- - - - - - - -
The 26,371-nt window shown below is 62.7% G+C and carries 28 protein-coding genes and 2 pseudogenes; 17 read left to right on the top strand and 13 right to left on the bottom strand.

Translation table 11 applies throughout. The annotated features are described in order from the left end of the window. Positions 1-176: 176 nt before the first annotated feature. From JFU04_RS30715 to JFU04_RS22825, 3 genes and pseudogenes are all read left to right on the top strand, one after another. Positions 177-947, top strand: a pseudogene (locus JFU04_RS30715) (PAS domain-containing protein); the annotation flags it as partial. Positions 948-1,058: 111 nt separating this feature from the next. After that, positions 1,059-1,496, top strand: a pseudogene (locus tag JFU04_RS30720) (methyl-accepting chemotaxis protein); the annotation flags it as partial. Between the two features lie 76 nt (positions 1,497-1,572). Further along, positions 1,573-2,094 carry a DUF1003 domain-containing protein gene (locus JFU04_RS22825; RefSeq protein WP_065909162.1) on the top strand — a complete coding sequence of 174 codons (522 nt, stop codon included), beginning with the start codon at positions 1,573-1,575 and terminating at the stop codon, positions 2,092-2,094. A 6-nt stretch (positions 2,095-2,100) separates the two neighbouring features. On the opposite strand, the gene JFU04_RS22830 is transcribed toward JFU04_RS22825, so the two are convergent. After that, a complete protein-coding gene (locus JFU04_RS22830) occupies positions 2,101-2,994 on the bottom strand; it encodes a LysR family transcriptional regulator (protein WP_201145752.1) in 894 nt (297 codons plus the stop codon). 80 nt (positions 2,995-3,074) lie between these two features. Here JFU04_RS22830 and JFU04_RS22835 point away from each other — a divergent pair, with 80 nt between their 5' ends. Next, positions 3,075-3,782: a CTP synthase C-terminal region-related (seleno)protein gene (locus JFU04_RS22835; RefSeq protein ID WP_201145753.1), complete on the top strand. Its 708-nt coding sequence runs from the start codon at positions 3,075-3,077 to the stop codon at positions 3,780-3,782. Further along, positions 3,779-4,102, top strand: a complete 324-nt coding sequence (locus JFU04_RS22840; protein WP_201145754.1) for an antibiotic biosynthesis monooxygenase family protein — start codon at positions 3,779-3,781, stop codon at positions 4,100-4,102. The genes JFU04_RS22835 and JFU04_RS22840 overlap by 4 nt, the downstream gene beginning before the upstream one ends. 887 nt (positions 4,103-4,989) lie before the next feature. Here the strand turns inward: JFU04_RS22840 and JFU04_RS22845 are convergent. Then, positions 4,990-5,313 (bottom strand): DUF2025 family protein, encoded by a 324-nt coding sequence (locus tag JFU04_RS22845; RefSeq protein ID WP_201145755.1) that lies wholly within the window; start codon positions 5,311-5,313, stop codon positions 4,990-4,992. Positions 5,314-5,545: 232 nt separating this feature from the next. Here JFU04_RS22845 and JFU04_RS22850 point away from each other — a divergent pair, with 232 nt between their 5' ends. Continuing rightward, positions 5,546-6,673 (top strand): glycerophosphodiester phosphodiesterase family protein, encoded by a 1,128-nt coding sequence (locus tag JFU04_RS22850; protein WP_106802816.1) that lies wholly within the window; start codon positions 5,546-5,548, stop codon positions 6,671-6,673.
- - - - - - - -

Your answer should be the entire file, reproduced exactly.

The 26,371-nt window shown below is 62.7% G+C and carries 28 protein-coding genes and 2 pseudogenes; 17 read left to right on the top strand and 13 right to left on the bottom strand.

Translation table 11 applies throughout. The annotated features are described in order from the left end of the window. Positions 1-176: 176 nt before the first annotated feature. From JFU04_RS30715 to JFU04_RS22825, 3 genes and pseudogenes are all read left to right on the top strand, one after another. Positions 177-947, top strand: a pseudogene (locus JFU04_RS30715) (PAS domain-containing protein); the annotation flags it as partial. Positions 948-1,058: 111 nt separating this feature from the next. After that, positions 1,059-1,496, top strand: a pseudogene (locus tag JFU04_RS30720) (methyl-accepting chemotaxis protein); the annotation flags it as partial. Between the two features lie 76 nt (positions 1,497-1,572). Further along, positions 1,573-2,094 carry a DUF1003 domain-containing protein gene (locus JFU04_RS22825; RefSeq protein WP_065909162.1) on the top strand — a complete coding sequence of 174 codons (522 nt, stop codon included), beginning with the start codon at positions 1,573-1,575 and terminating at the stop codon, positions 2,092-2,094. A 6-nt stretch (positions 2,095-2,100) separates the two neighbouring features. On the opposite strand, the gene JFU04_RS22830 is transcribed toward JFU04_RS22825, so the two are convergent. After that, a complete protein-coding gene (locus JFU04_RS22830) occupies positions 2,101-2,994 on the bottom strand; it encodes a LysR family transcriptional regulator (protein WP_201145752.1) in 894 nt (297 codons plus the stop codon). 80 nt (positions 2,995-3,074) lie between these two features. Here JFU04_RS22830 and JFU04_RS22835 point away from each other — a divergent pair, with 80 nt between their 5' ends. Next, positions 3,075-3,782: a CTP synthase C-terminal region-related (seleno)protein gene (locus JFU04_RS22835; RefSeq protein ID WP_201145753.1), complete on the top strand. Its 708-nt coding sequence runs from the start codon at positions 3,075-3,077 to the stop codon at positions 3,780-3,782. Further along, positions 3,779-4,102, top strand: a complete 324-nt coding sequence (locus JFU04_RS22840; protein WP_201145754.1) for an antibiotic biosynthesis monooxygenase family protein — start codon at positions 3,779-3,781, stop codon at positions 4,100-4,102. The genes JFU04_RS22835 and JFU04_RS22840 overlap by 4 nt, the downstream gene beginning before the upstream one ends. 887 nt (positions 4,103-4,989) lie before the next feature. Here the strand turns inward: JFU04_RS22840 and JFU04_RS22845 are convergent. Then, positions 4,990-5,313 (bottom strand): DUF2025 family protein, encoded by a 324-nt coding sequence (locus tag JFU04_RS22845; RefSeq protein ID WP_201145755.1) that lies wholly within the window; start codon positions 5,311-5,313, stop codon positions 4,990-4,992. Positions 5,314-5,545: 232 nt separating this feature from the next. Here JFU04_RS22845 and JFU04_RS22850 point away from each other — a divergent pair, with 232 nt between their 5' ends. Continuing rightward, positions 5,546-6,673 (top strand): glycerophosphodiester phosphodiesterase family protein, encoded by a 1,128-nt coding sequence (locus tag JFU04_RS22850; protein WP_106802816.1) that lies wholly within the window; start codon positions 5,546-5,548, stop codon positions 6,671-6,673.